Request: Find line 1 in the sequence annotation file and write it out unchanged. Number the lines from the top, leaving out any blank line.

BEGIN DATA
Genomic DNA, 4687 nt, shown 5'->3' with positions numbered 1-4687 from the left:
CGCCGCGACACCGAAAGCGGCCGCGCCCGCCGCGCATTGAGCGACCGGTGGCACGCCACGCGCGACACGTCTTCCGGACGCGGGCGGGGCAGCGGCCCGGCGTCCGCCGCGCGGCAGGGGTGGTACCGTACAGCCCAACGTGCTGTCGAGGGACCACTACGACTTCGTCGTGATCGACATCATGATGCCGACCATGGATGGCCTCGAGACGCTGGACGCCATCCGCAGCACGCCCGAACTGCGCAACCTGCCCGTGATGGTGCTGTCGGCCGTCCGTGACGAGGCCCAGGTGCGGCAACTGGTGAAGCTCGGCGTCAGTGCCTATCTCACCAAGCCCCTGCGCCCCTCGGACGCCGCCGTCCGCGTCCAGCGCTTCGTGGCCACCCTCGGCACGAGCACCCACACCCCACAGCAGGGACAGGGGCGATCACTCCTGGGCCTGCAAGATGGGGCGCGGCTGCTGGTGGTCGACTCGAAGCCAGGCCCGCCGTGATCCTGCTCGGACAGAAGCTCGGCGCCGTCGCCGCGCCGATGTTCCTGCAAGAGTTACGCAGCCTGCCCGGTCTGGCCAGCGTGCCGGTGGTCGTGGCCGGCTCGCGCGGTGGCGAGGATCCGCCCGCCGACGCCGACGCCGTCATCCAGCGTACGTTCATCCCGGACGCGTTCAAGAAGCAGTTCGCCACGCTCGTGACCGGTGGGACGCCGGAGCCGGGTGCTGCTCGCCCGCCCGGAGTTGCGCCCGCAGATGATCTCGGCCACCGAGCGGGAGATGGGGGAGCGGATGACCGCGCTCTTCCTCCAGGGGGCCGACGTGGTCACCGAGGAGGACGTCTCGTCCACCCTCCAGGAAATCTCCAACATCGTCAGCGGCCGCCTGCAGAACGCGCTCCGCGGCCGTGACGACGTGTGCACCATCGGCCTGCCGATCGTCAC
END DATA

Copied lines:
Genomic DNA, 4687 nt, shown 5'->3' with positions numbered 1-4687 from the left: